At the end of the winding mountainous road leading down from the Gortin Lakes into the village is a single storey white rendered slate roofed building. Provincial Ulster architecture at its best. It overlooks St Patrick’s Church of Ireland. The pillar box red painted doors at either end of the façade are a drive-by giveaway: it’s The Old School (gender segregated entrances for schoolchildren). Upon closer inspection a plaque over each door reads: “Beltrim National School 1899”. Beltrim Castle is the estate on the edge of the village. The eight bay Old School – or should that be Auld School? – is now a smartly kitted out holiday cottage to let. A combined reception room and kitchen is open to the beamed ceiling and there are two guest bedrooms.
The most idiosyncratically located picnic table in the area is next to the roof of Rylagh Limekiln. Down a narrow road leading nowhere in particular, this square stone stower built into the roadside slope encases an egg shaped chamber made of brick. A hole in its base opening to the road facing front allowed in air to assist combustion, and at a later stage in the process, the removal of the end product. Limestone from a neighbouring quarry was burnt with peat for a week inside the limekiln to produce a white powdered form – lime – suitable for agricultural and building use. Erected in 1800, the limekiln was restored 215 years later by a local group of volunteers ‘Friends of the Glens’. The lime may have gone, but the stone structure stands as a reminder of Auld Times.
Everything about Chatsworth, one of England’s most famous grand houses, is on an industrial scale. Roundly: 14,000 hectares; 62 farms; three villages; 130 rooms; 17 staircases; 1,250 works of art; 12,000 books in the Library and Ante Library; and 700 staff. And one very large farmshop (think King’s Road Partridges takes flight to the Peak District). Little wonder the current Duke and Duchess, well past retirement age, have decided to step back from overseeing the whole venture. Like his mother the late Debo (the last of the legendary Mitford sisters), Peregrine “Stoker” Cavendish along with his wife Amanda are moving from The Very Big House to The Old Vicarage in one of the estate villages, the picturesque Edensor. Debo lived in one half of the subdivided dwelling. Inskip Gee Architects are reuniting the two parts of The Old Vicarage. “It is a house with service buildings that survives from the old town and predates the alteration of Edensor by the 6th Duke and Paxton,” the architects explain. “The transformation of the house as an Italianate villa in 1838 is representative of the recasting of Edensor in various picturesque styles as a model village within Chatsworth Park, carried out in 1837 to 1840.”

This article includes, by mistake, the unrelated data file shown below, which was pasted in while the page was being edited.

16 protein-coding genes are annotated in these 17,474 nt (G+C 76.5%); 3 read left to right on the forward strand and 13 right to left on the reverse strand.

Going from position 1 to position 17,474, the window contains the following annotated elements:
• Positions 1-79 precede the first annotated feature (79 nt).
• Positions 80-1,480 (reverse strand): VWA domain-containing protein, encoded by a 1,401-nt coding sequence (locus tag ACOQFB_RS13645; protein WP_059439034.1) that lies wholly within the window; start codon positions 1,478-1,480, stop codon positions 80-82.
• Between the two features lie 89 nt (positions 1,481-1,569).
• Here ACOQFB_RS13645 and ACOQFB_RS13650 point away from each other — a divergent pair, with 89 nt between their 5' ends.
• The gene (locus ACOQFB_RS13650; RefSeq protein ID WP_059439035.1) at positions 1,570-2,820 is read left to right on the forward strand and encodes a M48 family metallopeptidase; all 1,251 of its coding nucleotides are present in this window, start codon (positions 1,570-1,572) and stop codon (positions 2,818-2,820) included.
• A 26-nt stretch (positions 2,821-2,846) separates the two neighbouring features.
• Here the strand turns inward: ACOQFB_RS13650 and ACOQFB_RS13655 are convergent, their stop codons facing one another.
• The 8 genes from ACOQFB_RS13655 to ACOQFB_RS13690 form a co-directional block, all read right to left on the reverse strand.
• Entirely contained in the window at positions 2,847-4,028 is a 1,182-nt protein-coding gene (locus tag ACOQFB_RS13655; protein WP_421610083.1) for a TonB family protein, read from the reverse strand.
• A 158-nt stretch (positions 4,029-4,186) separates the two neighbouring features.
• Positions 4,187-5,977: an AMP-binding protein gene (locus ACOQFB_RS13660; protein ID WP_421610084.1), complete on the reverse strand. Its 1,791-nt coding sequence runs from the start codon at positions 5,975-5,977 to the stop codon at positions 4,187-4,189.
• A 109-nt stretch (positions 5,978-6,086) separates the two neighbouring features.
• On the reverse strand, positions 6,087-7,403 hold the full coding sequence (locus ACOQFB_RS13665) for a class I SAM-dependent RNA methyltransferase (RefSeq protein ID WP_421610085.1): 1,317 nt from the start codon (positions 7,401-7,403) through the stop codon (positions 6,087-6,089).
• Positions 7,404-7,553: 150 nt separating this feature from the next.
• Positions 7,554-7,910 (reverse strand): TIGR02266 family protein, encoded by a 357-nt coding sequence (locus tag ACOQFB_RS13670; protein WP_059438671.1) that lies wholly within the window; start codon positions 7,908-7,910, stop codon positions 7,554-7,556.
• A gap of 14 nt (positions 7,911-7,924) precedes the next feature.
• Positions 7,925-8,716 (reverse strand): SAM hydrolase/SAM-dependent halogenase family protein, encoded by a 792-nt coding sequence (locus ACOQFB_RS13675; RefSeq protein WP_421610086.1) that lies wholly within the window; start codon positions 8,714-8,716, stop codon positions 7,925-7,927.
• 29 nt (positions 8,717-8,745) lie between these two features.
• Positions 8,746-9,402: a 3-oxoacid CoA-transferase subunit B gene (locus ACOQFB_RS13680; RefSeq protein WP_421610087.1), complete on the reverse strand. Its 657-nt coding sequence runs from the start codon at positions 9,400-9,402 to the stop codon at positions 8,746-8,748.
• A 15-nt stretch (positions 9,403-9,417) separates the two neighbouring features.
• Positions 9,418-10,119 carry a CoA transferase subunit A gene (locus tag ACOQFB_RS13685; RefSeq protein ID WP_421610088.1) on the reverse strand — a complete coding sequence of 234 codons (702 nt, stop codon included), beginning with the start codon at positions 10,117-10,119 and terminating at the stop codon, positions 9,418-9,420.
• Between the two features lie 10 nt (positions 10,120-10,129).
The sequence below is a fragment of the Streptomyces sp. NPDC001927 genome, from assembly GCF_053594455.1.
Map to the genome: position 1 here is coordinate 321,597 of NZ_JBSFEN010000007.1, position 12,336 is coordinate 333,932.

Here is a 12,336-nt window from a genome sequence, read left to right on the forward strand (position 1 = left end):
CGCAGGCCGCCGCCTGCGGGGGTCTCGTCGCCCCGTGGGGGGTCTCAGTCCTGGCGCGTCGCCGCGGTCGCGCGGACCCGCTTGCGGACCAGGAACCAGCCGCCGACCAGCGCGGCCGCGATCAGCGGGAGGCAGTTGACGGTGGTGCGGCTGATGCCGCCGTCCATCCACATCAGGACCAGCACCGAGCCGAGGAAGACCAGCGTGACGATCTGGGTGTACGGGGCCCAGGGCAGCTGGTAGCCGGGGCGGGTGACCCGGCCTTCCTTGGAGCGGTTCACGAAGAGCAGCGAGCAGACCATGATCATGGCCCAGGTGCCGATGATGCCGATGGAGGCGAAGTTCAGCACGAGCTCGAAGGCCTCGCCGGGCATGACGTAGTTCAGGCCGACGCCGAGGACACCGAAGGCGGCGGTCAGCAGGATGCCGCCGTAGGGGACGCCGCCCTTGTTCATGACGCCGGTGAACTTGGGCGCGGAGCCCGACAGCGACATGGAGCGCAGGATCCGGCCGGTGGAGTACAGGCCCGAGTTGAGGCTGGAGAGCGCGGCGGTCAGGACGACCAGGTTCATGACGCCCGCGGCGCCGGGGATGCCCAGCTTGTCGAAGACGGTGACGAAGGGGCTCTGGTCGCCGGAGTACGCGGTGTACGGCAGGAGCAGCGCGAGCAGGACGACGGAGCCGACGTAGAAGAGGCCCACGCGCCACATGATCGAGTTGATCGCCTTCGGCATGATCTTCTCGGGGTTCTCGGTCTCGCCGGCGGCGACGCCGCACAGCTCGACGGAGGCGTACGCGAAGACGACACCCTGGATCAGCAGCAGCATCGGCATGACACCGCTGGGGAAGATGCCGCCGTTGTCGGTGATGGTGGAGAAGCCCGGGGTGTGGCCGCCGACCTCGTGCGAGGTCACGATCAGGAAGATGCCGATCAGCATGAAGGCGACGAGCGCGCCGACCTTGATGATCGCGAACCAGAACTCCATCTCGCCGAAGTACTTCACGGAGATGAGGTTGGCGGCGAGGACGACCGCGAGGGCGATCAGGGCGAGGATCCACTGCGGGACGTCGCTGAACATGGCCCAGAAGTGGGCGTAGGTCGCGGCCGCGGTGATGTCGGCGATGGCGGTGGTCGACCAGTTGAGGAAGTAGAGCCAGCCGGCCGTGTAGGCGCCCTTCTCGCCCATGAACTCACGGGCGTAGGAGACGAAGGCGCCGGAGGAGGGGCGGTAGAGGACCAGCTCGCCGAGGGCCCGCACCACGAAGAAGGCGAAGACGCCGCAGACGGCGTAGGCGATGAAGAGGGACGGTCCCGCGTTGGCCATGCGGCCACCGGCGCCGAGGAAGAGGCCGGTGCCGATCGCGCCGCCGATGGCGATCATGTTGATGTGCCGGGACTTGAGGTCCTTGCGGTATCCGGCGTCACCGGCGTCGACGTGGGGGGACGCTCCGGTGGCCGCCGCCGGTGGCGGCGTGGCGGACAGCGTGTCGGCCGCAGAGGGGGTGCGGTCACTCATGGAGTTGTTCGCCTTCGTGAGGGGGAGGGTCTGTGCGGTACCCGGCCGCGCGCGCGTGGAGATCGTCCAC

The 12th Duke and Duchess of Devonshire haven’t been averse to some dramatic interventions during their tenure. In 2010 they held a three day ‘Attic Sale’ of 1,422 lots including 34 belonging to Debo. For example, Lot 223: “A gilt-bronze mounted Meissen porcelain timepiece Louis XVI, provenance Deborah, Duchess of Devonshire (acquired in the 1960s), estimate £4,000 to £6,000.” There aren’t any actual attics at Chatsworth (it is flat and low mono-pitch roofed) but there are plenty of far flung wings and outbuildings which stored surplus trinkets and larger items. In fact enough architectural salvage to fit out the interior of a decent sized country house. “There simply wasn’t enough room,” the Duke notes. “We were never going to be moving to a bigger house!” More random was Lot 1412: “Six magnums of 1982 Dom Pérignon, estimate £1,250 to £1,800.” Lots 1419 to 1422 were vintage vehicles and parts.
He continues, “These houses have all been centres of the family’s activities as builders and collectors over nearly 500 years, but at Chatsworth we now see its fullest flowering, incorporating elements of all these other family collections. Replacing Hardwick in the late 17th century, Chatsworth has been the principal family seat for the last 300 years and in the last 100 has been the repository of works of art emanating from their other houses. This has meant that over the years every nook and cranny of this ‘Palace of the Peaks’ has been filled.”
And finishes, “The past year has been spent carefully sifting through these items, retaining some of those objects which illuminate family history and selecting what has become the content of this sale. In assessing the objects, comparing them to similar items remaining in the collection, and through reference to the large number of inventories that have been kept on the various properties, it has been possible at times to identify who commissioned them and for which of the family houses, as well as finding out when they moved to Chatsworth.”